The fascinating story of the Folly Cove Designers

A new book by Elena M Sarni sheds light on 40 women who, led by their friend Virginia Lee Burton Demetrios, established themselves as one of America’s most prolific printmaking collectives

In 1941, American illustrator and children’s book author Virginia Lee Burton Demetrios founded the Folly Cove Designers in Massachusetts, an all-women collective of artists, designers, and craftspeople. This unassuming group, made up predominantly of Demetrios’ neighbours and friends – many of whom had no previous training – would work together for the next 28 years, producing an extensive body of work and in the process becoming one of the longest-running artist guilds in the US.

In a new book published by Princeton Architectural Press, author Elena M Sarni tells the amazing story of this often overlooked group of women. Titled Trailblazing Women Printmakers, it recounts how an intimate network of friends and close acquaintances went on to become masters in their craft, creating original artworks that have acted as sources of artistic inspiration for many contemporary practitioners.

Top: Head of the Cove by Louise Kenyon; Above: Smith College by Louise Kenyon; Both images by Peter Morse, courtesy Peter and Bobbi Kovner
Polyphemus by Eino Natti; Image by Gary Lowell, courtesy Sandy Bay Historical Society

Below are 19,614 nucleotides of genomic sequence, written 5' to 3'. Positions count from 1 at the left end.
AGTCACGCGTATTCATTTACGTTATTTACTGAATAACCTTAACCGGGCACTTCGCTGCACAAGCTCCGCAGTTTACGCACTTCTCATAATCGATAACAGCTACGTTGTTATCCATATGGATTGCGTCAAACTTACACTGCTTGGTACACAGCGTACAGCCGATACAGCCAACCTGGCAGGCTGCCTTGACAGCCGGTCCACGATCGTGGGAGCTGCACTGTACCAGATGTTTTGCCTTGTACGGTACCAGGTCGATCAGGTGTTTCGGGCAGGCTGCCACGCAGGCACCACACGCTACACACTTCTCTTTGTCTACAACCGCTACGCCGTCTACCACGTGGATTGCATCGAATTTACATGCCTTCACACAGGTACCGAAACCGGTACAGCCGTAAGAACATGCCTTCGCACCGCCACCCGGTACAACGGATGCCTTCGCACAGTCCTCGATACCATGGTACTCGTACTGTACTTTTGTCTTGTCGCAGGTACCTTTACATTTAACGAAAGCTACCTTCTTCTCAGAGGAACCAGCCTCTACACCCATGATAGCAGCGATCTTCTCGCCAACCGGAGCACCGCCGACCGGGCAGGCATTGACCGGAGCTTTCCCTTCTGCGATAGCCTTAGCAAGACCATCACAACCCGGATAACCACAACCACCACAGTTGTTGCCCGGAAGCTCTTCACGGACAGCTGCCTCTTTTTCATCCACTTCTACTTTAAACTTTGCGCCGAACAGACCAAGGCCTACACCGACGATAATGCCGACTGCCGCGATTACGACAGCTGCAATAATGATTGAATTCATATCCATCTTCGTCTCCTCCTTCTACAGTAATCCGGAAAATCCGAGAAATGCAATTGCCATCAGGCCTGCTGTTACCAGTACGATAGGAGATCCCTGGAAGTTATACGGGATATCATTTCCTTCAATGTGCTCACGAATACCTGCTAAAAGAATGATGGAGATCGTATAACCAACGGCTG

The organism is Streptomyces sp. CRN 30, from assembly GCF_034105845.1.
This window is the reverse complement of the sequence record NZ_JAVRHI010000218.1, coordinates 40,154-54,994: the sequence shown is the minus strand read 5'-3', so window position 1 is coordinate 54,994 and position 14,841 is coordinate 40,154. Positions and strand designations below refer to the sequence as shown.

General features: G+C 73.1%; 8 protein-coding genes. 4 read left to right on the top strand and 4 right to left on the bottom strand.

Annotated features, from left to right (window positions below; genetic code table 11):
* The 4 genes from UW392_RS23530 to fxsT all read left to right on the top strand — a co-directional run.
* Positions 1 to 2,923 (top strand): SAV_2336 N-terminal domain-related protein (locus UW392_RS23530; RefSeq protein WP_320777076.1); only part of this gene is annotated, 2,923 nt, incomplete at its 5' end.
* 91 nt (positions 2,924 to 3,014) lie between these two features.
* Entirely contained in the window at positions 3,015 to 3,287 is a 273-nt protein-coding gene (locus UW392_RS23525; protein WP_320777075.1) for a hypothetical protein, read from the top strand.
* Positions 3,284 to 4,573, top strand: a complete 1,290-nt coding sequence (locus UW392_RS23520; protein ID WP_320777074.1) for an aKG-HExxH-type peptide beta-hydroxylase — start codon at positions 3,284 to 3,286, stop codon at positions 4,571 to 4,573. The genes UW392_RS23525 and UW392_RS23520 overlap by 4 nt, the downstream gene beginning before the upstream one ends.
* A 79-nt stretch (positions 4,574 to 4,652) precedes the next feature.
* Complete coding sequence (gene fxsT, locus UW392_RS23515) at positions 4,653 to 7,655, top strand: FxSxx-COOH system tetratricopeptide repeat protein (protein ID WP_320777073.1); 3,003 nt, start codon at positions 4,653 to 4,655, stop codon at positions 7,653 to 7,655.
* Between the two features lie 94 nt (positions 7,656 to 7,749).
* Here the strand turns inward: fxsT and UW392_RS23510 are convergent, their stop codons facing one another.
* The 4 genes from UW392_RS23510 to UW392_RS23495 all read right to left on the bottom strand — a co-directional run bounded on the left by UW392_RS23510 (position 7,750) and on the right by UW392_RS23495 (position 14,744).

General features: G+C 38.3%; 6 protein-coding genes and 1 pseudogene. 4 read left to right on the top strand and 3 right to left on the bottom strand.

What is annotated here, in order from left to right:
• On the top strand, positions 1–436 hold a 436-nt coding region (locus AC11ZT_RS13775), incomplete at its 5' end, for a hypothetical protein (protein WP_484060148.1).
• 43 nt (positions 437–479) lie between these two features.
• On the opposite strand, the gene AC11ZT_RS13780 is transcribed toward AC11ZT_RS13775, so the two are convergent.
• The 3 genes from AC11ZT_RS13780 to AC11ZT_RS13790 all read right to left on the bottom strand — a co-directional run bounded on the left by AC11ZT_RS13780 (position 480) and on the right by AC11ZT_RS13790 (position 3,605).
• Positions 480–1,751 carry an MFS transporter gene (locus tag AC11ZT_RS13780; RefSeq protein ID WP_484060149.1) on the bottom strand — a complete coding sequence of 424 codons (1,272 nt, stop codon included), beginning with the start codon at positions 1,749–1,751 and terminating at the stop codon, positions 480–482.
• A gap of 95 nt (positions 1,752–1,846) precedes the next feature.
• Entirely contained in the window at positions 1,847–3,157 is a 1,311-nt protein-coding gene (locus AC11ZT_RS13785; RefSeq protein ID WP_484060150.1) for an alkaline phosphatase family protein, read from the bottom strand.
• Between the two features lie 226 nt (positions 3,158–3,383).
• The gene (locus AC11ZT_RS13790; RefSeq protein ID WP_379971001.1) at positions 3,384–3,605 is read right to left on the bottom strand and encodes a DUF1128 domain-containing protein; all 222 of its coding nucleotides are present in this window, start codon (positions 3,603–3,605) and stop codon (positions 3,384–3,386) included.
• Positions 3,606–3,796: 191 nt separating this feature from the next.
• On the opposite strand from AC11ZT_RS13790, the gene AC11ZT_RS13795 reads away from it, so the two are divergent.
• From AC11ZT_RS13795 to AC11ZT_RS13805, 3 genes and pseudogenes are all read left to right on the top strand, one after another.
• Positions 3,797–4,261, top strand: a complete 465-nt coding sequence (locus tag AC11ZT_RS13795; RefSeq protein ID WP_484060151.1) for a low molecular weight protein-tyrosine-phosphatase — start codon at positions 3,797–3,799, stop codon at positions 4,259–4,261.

Through more than 250 black-and-white and colour photographs, Trailblazing Women Printmakers reveals in detail the work, history, and community of the Folly Cove Designers. Included in the book are over 300 original designs, each made by a member of the collective and block printed onto fabric. Serving as their primary medium, block printing was taught under the guidance of Demetrios, who urged the women to “draw what they knew and to sketch their subjects over and over again until they made them their own”.

The designs themselves were often based on the flora and fauna of the surrounding area – specifically Cape Ann, a rocky peninsula in northeastern Massachusetts. Unlike other artists and artist collectives at the time, many of whom were embracing a movement toward modernism, the Folly Cove Designers focused on capturing subjects from life, drawing them as realistically as possible.

Writing in the book, Sarni explains: “While there are some similarities between the Folly Cove Designers and other printmaking groups, they are generally unlike any of their contemporaries in style or subject matter. This individuality was part of their appeal.”

Finnish Hop by Virginia Lee Burton Demetrios; Image by Gary Lowell
Robin Hood by Virginia Lee Burton Demetrios; Image by Gary Lowell, courtesy Sandy Bay Historical Society

It was this appeal that led Sarni to begin making the book 13 years ago, which she describes as “a pure labour of love”. Never tiring of the subject, and ceaselessly fascinated by the group’s legacy, she worked for over a decade to bring it to life.

“Even now I continue to learn new things about the group and its members,” she says. “I hope that my years of work will satisfy Folly Cove fans and at the same time expose a whole new audience of pattern lovers to the Folly Cove Designers and their incredible work, thus furthering the legacy of this dynamic but often historically underrepresented group.”

Gossips by Virginia Lee Burton Demetrios; Image by Gary Lowell, courtesy Alex and Angela Subach
Old Sturbridge Country Store by Lee Natti; Image by Gary Lowell, courtesy Kathryn Soucy
Jazz Age by Aino Clarke; Image by Peter Morse, courtesy Peter and Bobbi Kovner
Atomic Age by Aino Clarke; Image courtesy Cape Ann Museum

Trailblazing Women Printmakers is published by Princeton Architectural Press;